ou can read about the Beer Dawgs elsewhere, but after seeing them for the first time recently in downtown Roseville I had a conversation with Bawb Pearce about their lack of a bass player (or perhaps their having two bass players, depending on how you look at it) which you might not read elsewhere.
As always when seeing a band for the first time, I looked for the bass player. Nobody was holding a bass. Nobody. But someone was playing bass; I could hear it. As I watched, I realized that the singer (later identified as the aforementioned Bawb Pearce) was playing a bass line on his guitar.
As the evening continued, I realized that the lead guitarist, Steve Wall, was playing bass sometimes. How cool.
And finally, I realized that, sometimes, they were trading off mid-song.
I have to say, from a musician’s perspective, it takes real comfort with your playing and your material to switch from rhythm guitar or lead guitar (or, hey, how ’bout synthesized accordion?) to bass, and then back again, in the middle of a tune. Blew me away.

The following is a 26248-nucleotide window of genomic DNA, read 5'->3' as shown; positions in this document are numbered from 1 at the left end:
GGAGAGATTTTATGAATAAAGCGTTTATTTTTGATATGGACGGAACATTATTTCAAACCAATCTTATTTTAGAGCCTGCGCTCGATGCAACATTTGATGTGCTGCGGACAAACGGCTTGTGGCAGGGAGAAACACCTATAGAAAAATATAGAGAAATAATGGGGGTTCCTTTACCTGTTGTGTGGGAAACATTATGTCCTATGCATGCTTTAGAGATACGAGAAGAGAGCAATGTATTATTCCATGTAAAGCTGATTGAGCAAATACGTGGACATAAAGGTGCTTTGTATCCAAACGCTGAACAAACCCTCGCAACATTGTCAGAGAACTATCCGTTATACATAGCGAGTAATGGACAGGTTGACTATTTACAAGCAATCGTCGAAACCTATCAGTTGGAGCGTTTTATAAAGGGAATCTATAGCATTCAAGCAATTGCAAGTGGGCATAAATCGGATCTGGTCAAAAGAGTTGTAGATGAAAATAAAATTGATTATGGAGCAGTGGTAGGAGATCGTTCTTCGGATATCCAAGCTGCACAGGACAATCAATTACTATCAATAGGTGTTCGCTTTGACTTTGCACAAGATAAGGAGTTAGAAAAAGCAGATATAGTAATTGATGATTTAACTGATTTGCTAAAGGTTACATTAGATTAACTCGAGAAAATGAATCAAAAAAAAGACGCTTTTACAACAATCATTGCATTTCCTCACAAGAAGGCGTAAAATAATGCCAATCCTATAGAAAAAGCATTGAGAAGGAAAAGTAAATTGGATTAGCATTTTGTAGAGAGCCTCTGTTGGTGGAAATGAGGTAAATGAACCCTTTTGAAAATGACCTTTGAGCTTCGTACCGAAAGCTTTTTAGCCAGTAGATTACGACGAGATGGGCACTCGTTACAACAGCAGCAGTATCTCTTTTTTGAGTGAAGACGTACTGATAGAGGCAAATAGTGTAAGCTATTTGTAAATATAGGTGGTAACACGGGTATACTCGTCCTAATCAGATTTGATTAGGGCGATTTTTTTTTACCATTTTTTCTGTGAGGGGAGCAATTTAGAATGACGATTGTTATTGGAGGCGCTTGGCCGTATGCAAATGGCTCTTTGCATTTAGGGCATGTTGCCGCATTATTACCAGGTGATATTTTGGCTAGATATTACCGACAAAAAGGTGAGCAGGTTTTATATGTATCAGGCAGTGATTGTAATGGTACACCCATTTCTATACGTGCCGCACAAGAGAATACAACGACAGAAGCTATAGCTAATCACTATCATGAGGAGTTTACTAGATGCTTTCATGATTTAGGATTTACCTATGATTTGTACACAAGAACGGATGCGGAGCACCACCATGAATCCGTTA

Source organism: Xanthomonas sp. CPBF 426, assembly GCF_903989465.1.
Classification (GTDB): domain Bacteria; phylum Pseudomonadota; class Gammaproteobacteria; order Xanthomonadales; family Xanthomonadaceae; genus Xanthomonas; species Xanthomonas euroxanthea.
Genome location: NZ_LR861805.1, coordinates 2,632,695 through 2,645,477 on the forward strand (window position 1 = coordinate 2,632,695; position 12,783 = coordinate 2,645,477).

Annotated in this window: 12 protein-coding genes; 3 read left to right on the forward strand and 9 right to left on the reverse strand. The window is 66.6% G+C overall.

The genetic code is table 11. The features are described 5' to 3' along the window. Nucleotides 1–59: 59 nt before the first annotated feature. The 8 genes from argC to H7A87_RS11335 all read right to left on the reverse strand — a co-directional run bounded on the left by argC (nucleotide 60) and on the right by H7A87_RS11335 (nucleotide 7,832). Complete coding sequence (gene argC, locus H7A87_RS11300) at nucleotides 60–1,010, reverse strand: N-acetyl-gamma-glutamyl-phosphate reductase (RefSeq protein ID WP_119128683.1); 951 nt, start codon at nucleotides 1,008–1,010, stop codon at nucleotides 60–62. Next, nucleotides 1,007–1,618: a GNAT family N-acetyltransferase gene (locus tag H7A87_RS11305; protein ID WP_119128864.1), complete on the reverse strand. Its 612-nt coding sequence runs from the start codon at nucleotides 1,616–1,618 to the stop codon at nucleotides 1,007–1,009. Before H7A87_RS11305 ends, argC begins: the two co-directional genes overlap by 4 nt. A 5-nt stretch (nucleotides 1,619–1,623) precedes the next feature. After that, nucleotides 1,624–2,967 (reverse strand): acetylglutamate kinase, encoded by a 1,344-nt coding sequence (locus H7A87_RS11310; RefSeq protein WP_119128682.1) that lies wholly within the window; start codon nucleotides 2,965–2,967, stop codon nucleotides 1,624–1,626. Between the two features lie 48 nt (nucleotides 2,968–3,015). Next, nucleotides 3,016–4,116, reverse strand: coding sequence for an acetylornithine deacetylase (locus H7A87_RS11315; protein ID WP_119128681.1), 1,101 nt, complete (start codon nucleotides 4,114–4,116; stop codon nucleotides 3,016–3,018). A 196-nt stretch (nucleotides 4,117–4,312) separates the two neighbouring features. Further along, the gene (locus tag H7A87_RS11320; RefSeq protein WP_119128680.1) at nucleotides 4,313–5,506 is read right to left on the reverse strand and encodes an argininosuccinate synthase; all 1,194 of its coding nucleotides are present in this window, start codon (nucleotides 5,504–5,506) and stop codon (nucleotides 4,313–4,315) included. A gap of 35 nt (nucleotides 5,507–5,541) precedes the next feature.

So, this exchanged ensued:
Myself: As a bass player, I’m curious where the concept for your tag-team simulated bass came from. Did it just grow organically from circumstances, an epiphany from heaven, or didja steal it?
Slim Bawb: about 3 years ago our bass player got sick & missed some gigs. For the first gig Steve played all the bass parts with his synth bass patch. I then bought a fender Jazz bass & switched from that to the guitar. that was too confining so I bought a Roland sythn also & we decided on the fretless bass patch because you slide to notes & it has a more organic sound than the regular bass patch.
We do around 100 songs that I’ve written so the thought of teaching all those parts to a new bass player was too much. plus the fact it’s fun playing bass & Mo money! Our bass player got well but then quit for a real job. He’s now playing stand-up bass with my other band “Slim Bawb & Gator Bait“.
That’s my story & I’m sticking to it.
And you really have to see them live, but since they play five or six nights a week in the Sacramento area, that shouldn’t be hard to arrange.